Living With Colorectal Cancer: 6 Things Every Patient Must Do

Medically reviewed by Regina Victoria Boyles, MD · Pediatrics


Written by Lorraine Bunag, R.N. · Updated Jan 22

    Living With Colorectal Cancer: 6 Things Every Patient Must Do

    The degree by which colorectal cancer influences a person’s life depends on several factors like the cancer stage, kind of treatment, and symptoms. Here’s what you need to know about living with colorectal cancer.

    Learn everything about your condition

    First, you need to learn everything about colorectal cancer. What stage is your cancer? So far, what symptoms are you feeling? Whether, where or when do you want to receive treatment?

    When you equip yourself with the knowledge about colon cancer, you’ll be better prepared for when the doctor talks to you about test results and treatment options.

    Don’t hesitate to ask as many questions as you can to your physician. Additionally, you can gather information from reputable websites and institutions.

    Carefully consider your doctor’s recommendations

    The next thing to do in managing colorectal cancer is to consider your doctor’s recommendations carefully.

    You see, after the staging process, the doctor will discuss with you the most appropriate treatment options. Keep in mind that each one is going to impact your life differently.

    For instance, colon surgery means the doctor needs to remove a portion of your large intestine that contains the tumor. If they can reconnect the remaining healthy parts of the colon, you may only need to follow their orders to recover.

    However, if they cannot reconnect parts of your large intestine, then you may need a stoma – an opening in your abdominal wall where the stool will be collected. Having a stoma means you’ll need different care.

    Receiving another kind of treatment, such as radiotherapy or chemo, also means different care.

    The bottom line is, living with colorectal cancer means you need to work closely with your physician. You’ll need to consider their recommendations regarding tests, treatment, and of course, lifestyle modifications.

    living with colorectal cancer

    You may need to change your diet

    Managing colorectal cancer also means you might need to change some aspects of your diet. Case in point, there’s a good chance that the physician will be strict about your:

    • Portions. Instead of three huge meals, they may recommend small, frequent meals.
    • Red meat consumption. They might ask you to be careful with your protein source. Rather than getting it from red meat, you can get it from chicken, beans, eggs, nuts, and low-fat dairy products.
    • Fruits and vegetable consumption. The doctor will most definitely recommend that you load up on fruits and vegetables because they are great for your overall health.
    • Alcohol intake. Living with colorectal cancer means you need to consume alcohol in moderation or ideally, give it up completely.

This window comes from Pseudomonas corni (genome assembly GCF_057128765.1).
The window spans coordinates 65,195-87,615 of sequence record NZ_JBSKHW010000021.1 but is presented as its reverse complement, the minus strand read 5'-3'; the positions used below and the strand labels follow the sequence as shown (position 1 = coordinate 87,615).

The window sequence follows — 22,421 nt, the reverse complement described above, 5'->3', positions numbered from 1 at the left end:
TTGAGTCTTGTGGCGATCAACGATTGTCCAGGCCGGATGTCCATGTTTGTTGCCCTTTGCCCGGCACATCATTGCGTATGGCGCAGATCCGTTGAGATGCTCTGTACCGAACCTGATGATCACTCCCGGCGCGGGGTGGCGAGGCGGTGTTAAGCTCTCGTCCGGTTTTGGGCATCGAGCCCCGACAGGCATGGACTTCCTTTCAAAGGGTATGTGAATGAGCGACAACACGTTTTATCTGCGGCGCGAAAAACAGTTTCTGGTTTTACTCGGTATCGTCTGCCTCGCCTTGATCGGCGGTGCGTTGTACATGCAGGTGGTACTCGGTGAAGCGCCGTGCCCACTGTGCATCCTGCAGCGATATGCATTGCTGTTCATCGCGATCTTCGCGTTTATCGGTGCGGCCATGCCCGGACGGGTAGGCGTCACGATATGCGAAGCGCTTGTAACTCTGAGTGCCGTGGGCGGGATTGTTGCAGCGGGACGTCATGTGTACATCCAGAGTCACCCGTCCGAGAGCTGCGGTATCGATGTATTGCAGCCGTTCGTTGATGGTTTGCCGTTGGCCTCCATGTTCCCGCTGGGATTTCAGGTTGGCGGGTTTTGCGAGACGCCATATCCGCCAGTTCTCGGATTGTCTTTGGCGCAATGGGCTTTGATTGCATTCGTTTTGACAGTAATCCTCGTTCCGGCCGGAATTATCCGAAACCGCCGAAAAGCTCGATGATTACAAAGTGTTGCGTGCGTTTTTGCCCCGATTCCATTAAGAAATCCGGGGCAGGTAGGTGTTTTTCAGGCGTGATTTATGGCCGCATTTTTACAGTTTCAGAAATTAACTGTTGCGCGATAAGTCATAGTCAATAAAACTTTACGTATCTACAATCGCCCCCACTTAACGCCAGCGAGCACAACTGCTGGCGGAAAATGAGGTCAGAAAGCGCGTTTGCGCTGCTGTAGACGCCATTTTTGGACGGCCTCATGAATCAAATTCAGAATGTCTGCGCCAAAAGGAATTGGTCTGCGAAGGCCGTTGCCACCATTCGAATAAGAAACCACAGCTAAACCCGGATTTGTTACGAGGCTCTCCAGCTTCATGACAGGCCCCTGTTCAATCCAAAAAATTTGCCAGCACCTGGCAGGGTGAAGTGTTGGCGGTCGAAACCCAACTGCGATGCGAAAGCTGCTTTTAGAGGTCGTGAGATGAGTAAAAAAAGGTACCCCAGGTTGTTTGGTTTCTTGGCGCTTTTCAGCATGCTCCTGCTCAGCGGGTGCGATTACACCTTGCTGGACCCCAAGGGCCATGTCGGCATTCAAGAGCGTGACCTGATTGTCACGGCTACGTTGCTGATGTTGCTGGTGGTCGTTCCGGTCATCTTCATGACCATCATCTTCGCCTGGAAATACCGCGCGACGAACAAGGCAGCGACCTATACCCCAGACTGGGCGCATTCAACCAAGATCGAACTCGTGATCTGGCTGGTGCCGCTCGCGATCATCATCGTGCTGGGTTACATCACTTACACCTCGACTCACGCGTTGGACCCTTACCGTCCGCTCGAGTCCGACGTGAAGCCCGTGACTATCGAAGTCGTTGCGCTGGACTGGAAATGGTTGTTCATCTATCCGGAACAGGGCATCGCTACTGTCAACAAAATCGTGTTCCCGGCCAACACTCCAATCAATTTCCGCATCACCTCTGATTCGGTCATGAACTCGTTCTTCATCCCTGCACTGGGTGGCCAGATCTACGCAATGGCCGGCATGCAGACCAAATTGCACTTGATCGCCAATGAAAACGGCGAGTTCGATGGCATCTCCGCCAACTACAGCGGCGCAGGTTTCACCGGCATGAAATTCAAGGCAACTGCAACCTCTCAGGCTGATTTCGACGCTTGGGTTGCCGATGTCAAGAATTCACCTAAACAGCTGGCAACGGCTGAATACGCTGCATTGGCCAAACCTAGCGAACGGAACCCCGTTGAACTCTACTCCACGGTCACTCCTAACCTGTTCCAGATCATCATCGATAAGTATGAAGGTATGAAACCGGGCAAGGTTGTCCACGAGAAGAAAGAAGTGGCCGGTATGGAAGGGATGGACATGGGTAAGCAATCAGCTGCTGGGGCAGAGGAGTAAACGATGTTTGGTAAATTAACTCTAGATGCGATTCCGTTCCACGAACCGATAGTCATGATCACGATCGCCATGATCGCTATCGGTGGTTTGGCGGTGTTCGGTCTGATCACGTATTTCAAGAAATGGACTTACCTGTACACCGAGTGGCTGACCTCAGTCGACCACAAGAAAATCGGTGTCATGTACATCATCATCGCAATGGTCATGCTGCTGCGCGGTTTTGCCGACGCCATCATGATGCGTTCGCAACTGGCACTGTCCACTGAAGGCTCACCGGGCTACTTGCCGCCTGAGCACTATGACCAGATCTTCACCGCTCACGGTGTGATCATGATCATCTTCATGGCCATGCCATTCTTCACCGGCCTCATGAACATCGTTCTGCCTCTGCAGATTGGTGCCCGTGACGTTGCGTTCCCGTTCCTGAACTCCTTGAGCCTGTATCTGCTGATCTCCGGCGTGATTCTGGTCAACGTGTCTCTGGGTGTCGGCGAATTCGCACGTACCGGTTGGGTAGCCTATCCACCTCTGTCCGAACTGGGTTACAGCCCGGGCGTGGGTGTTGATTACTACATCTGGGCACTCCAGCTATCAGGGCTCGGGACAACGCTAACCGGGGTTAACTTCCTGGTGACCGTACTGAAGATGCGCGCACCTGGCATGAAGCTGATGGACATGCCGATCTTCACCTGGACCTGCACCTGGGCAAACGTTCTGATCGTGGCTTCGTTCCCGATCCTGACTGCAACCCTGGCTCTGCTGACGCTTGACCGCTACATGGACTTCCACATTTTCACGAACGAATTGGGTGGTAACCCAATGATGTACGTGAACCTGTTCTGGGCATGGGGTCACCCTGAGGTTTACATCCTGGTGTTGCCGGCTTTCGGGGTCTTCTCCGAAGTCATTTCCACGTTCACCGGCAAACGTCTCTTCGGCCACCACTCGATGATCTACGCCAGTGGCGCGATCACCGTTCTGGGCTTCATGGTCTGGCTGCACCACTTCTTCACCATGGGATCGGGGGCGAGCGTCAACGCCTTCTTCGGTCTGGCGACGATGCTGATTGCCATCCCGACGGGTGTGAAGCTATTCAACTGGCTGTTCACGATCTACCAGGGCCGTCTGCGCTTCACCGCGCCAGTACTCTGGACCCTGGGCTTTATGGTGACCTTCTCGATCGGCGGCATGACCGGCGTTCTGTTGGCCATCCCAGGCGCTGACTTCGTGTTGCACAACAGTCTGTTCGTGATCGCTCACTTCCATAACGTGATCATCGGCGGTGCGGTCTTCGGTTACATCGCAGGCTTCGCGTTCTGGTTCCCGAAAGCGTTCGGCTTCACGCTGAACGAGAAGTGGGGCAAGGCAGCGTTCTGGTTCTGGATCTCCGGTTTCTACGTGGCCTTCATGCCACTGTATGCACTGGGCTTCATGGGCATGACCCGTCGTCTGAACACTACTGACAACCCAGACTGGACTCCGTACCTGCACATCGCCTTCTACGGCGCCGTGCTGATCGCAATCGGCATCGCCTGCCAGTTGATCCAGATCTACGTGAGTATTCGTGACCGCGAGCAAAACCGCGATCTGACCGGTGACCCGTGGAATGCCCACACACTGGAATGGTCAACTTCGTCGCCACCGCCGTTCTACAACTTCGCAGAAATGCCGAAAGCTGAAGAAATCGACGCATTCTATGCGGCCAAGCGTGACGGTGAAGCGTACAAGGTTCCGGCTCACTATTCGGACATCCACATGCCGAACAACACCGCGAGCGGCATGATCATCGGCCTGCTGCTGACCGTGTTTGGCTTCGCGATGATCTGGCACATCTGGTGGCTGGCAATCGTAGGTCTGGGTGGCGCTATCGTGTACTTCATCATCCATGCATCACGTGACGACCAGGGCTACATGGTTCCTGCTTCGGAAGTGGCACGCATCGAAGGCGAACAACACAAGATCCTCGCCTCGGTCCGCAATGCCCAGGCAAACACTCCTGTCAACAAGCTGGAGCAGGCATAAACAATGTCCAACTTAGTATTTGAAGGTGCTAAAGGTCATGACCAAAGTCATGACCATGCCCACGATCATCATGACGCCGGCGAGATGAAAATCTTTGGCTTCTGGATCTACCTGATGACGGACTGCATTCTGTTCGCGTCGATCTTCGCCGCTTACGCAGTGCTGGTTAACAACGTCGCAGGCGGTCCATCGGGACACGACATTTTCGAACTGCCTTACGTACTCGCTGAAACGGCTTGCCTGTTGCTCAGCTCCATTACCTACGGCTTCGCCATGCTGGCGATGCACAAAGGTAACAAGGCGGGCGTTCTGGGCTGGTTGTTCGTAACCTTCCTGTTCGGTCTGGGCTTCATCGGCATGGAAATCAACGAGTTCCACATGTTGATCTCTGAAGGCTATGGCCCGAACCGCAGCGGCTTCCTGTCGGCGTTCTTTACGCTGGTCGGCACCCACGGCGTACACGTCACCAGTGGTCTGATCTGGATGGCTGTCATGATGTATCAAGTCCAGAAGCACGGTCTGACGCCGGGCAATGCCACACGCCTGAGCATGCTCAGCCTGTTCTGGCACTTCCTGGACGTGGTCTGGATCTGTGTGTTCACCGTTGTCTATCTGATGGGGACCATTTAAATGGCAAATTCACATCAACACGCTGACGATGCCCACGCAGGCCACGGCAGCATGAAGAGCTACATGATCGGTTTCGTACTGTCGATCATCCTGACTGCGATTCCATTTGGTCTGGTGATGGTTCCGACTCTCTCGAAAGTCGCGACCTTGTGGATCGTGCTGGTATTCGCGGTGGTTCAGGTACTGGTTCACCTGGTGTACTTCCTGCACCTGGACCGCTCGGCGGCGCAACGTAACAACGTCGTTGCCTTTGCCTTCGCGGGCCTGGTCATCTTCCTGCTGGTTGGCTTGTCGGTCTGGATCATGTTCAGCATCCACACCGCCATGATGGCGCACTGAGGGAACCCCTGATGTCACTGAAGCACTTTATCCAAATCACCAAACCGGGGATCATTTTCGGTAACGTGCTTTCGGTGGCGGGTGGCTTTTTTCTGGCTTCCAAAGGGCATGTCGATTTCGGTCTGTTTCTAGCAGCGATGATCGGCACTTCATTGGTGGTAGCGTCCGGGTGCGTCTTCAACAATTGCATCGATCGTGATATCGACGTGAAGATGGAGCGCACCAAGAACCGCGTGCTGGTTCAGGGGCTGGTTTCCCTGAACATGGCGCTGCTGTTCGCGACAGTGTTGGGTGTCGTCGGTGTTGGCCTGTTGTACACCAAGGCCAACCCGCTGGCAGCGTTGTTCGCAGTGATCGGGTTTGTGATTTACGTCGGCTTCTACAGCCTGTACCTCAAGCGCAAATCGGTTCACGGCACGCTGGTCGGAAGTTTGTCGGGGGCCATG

Get adequate rest and sleep

    Living with colorectal cancer means you need to give yourself enough time to recover from treatment. This means you must get adequate rest and sleep.

    You might be eager to go back to your previous activities, but remember that overexerting yourself may only do more harm than good.

    Ask your doctor about regular exercise

    Exercise will be, in no doubt, a part of managing colorectal cancer. Not only does exercise help control your weight, but it also helps foods move through the digestive tract.

    Interestingly, some studies revealed that exercise (along with diet) could “improve the negative effects of cancer and its treatment.”

    Furthermore, a particular type of physical activity called high-intensity interval training seems to positively affect tumor size.

    High-intensity interval training or HIIT is a workout regimen where the person performs several intense exercises in short bursts and alternates it with rest intervals.

    The researchers found out that the participants had a reduced colon cancer cell number right after the workout session. And while they emphasized the need for further studies, they also agreed that a physically active lifestyle will likely be vital in beating colorectal tumors.

    As such, ask your doctor about the best workout regimen for you.

    Take care of your emotions

    Living with colorectal cancer can take a toll on one’s emotional health. For this reason, don’t hesitate to ask and receive help from your friends and family. Make time for yourself and talk to other colorectal cancer patients or survivors to draw courage and inspiration.

    If it becomes too overwhelming, you can also talk to an expert. In case you don’t know a therapist or counselor, discuss it with your doctor. They may be able to recommend an expert for you.

    Learn more about Colorectal Cancer, here.

    Disclaimer

    Hello Health Group does not provide medical advice, diagnosis or treatment.

    Medically reviewed by

    Regina Victoria Boyles, MD

    Pediatrics


    Written by Lorraine Bunag, R.N. · Updated Jan 22

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